"Demand has peaked for good. It has declined four years in a row and will not reach the 2006 level again, even when the economy fully recovers." "Government and industry officials," quoted in Jonathan Fahey's AP article, "US gas demand should fall for good after '06 peak."
When I first began reading about peak oil in 2003, the year 2010 seemed like a distant, dire time, the Post-Peak Era, when suburbia and all its accessories would End.
It is now 2011, and the same world is still too much with us. The traffic on our road keeps increasing, and the acquisition of the last technological marvel is still the important issue of the day. As a critical thinker, I'm committed to changing my mind when predictions are invalidated. My view of "peak oil" has evolved from True Believer into Ambivalent Agnostic. The scales are dropping from my eyes.
I began seeing the handwriting on the wall about a year ago. It eventually caused me to cancel the module on peak oil in my College Writing class in the Fall of 2010. Advocates of peak oil apocalypse may be thinking that this sounds like the testament of a born-again Cornucopian who has seen the Light. No such luck.
This revelation was vouchsafed to me by Jonathan Fahey, via the Associated Press, in a recent article titled "US gas demand should fall for good after '06 peak." It contains a brilliantly-executed, if largely-unspoken, rhetorical strategy: Peak Oil is dead. Long live peak demand.
What I have read in their article confirms my nagging suspicion that the peak oil argument is over. Regardless of the validity or invalidity of the case, the debate is dead. Perhaps we only have ourselves to blame.
That which fervent peaker imaginations previously announced as intimations of doom, the prophet Daniel Yergin now preaches as Good News. The Peak of Demand is coming in clouds of glory. This is a gospel we can all embrace. Even loathed environmentalists will react with "delight."
We all know that the "peak demand" argument is fake, a distinction without a difference. When extraction peaks, demand peaks by definition. We taste the spoonful of sugar, but the pill still goes down like a chocolate-covered Valium. Fahey and his source, Daniel Yergin of Cambridge Energy Research Associates (CERA), recast the very terms of "peak oil" in their own image. They articulate these refurbished terms as foregone conclusions, and they do so with confidence, not with apocalyptic fervor. Their argument is a Winner.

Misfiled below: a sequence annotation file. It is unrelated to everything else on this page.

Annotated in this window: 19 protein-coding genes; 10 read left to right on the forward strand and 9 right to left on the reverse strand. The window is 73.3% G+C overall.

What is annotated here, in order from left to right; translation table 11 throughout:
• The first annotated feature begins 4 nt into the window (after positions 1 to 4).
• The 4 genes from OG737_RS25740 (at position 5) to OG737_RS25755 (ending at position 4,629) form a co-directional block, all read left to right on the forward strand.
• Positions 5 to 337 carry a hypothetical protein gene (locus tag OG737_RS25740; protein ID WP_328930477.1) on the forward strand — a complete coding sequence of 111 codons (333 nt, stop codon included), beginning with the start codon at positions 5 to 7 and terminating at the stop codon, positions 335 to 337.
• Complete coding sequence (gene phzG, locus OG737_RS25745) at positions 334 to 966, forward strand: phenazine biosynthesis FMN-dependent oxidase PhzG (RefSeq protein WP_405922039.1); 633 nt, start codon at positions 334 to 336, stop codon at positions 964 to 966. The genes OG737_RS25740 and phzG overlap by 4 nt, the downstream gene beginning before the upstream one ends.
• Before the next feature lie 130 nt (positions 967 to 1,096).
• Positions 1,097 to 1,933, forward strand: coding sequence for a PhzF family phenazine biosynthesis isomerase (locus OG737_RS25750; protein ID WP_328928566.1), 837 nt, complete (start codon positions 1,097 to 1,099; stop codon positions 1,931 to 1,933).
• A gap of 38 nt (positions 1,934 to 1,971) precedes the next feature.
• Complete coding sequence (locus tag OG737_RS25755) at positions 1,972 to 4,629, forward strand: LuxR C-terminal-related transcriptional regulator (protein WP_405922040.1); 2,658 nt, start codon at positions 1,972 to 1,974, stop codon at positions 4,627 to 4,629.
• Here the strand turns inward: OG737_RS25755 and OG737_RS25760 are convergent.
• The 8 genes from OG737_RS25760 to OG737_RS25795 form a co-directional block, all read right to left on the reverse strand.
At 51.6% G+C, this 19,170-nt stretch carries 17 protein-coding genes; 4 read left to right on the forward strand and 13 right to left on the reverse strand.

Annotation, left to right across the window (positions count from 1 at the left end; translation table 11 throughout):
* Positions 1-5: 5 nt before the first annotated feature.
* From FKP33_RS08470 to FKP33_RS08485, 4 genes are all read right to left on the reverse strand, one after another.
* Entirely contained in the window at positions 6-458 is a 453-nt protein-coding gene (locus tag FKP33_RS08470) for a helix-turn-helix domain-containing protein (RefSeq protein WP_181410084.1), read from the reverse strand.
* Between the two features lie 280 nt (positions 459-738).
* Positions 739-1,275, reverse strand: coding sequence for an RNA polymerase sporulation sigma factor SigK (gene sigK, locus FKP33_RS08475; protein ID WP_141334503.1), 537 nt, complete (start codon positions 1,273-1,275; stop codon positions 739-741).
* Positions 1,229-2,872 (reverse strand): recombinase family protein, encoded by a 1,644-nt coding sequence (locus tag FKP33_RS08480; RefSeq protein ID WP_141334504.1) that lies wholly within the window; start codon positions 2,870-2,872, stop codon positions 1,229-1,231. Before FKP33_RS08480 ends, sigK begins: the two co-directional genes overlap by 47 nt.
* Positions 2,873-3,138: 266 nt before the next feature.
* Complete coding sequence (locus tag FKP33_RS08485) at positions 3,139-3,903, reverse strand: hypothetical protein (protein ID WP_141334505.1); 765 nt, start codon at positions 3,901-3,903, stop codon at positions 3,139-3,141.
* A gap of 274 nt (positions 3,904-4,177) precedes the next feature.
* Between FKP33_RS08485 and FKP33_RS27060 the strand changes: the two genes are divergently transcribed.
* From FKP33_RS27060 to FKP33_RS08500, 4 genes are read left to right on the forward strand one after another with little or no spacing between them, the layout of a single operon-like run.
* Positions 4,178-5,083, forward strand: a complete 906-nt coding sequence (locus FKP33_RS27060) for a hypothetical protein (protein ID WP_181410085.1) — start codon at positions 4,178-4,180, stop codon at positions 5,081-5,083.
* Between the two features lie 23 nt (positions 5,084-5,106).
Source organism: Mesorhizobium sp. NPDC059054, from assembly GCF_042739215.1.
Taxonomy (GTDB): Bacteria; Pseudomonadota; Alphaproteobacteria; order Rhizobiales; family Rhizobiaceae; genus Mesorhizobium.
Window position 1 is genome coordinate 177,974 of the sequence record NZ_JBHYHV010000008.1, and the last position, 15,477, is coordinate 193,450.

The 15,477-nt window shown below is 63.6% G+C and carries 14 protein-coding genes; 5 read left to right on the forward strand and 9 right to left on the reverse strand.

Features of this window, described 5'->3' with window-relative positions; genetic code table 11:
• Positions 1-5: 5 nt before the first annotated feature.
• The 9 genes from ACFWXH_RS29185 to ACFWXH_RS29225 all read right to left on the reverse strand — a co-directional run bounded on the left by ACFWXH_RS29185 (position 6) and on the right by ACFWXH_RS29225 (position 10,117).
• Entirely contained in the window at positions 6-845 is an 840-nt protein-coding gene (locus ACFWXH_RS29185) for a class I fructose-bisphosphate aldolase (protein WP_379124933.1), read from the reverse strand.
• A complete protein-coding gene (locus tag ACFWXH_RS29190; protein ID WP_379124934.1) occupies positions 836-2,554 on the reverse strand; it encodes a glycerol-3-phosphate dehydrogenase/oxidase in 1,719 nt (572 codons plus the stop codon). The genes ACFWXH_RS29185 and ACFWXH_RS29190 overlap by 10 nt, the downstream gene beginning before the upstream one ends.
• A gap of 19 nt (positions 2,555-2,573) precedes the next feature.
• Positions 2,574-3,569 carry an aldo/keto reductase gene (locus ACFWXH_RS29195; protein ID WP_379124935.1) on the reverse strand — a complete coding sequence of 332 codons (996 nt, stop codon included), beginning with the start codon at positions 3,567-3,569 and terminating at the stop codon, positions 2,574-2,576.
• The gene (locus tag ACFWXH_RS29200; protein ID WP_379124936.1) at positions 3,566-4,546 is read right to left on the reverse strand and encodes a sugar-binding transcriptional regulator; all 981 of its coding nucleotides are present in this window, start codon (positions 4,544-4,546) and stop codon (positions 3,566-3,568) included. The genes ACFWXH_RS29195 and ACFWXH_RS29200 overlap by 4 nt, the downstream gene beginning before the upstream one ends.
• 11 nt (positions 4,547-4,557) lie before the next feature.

The end of growth--which peakers have spoken about for so long now that it is something of a cliche --is spun not as our punishment for failing to prepare for peak oil but as our reward for increased fuel efficiency standards, ethanol mandates, and less driving due to demographic shifts, such as the aging of the Baby Boomers.
If oil indeed has peaked, as many of us suspect, then the quote that Fahey attributes to Paul Sankey of Deutsche Bank is actually true: "...by 2030 America will use just 5.4 million barrels a day, the same as in 1969"; and this quote by the National Resources Defense Council (NRDC) is true: "...the country's dependence on foreign oil will wane and heat-trapping emissions of carbon dioxide will grow more slowly"; and what Yergin says is true: "the heady days of gasoline growing in the U.S. are over."
In the same way that New Testament scribes recast ancient Hebrew apocalyptic expectations in the image of their risen "christos," Jesus of Nazareth, so these latter-day CERA prophets and their scribes have supplanted the apocalyptic terms of the peak oil movement with the messianic message of "peak demand." It's an inspirational message: Even with 27 million more cars on the road by 2020, as foretold by NRDC, and with high per capita demand, we can still consume less and lower our carbon dioxide emissions. Yes, we can.
This is not the Apocalypse per se, but it is still the onset of the Kingdom of God. How silly of us for not seeing the distinction before.
So how did they do it? How did Yergin and CERA, Exxon Mobil, and "Government and industry officials" so completely outmaneuver the peak oil prophets of doom? How did they manage to get their AP-disseminated articles stuffed into everyone's stockings, while the peak oil message withered on the tree?
Easy. They co-opted the peakers' terms, converting lead into gold, and they stayed on message. How have our own prophets fared by comparison?
Saint Matthew Simmons gained a huge following by saying Saudi Arabian oil production was in its twilight. He wrote a book, "Twilight In the Desert," that made many startling inferences based on published technical papers rather than on direct data because the data are unavailable State secrets. Many of us were convinced by his inferences. But he also said that oil would be $200 a barrel by the end of 2010 and that natural gas production was about to go over a cliff. Before his untimely death, he even claimed that the Deepwater Horizon disaster left an "open hole" in the floor of the Gulf of Mexico and that the whole coast would have to be evacuated. Given these startlingly deluded claims, one wonders if he ever knew what he was talking about in the first place.
Then there's the other Matt, the star-gazing Magus Savinar, who continually invoked TEOTWAWKI on his website Life After the Oil Crash, which is still listed number one under a Google search for "peak oil." He drew comparisons to the Titanic, told us to start hording canned goods and horoscopes, and disappeared. When disaster failed to materialize, he shut down his website and said his disciples were failures. What a cad.
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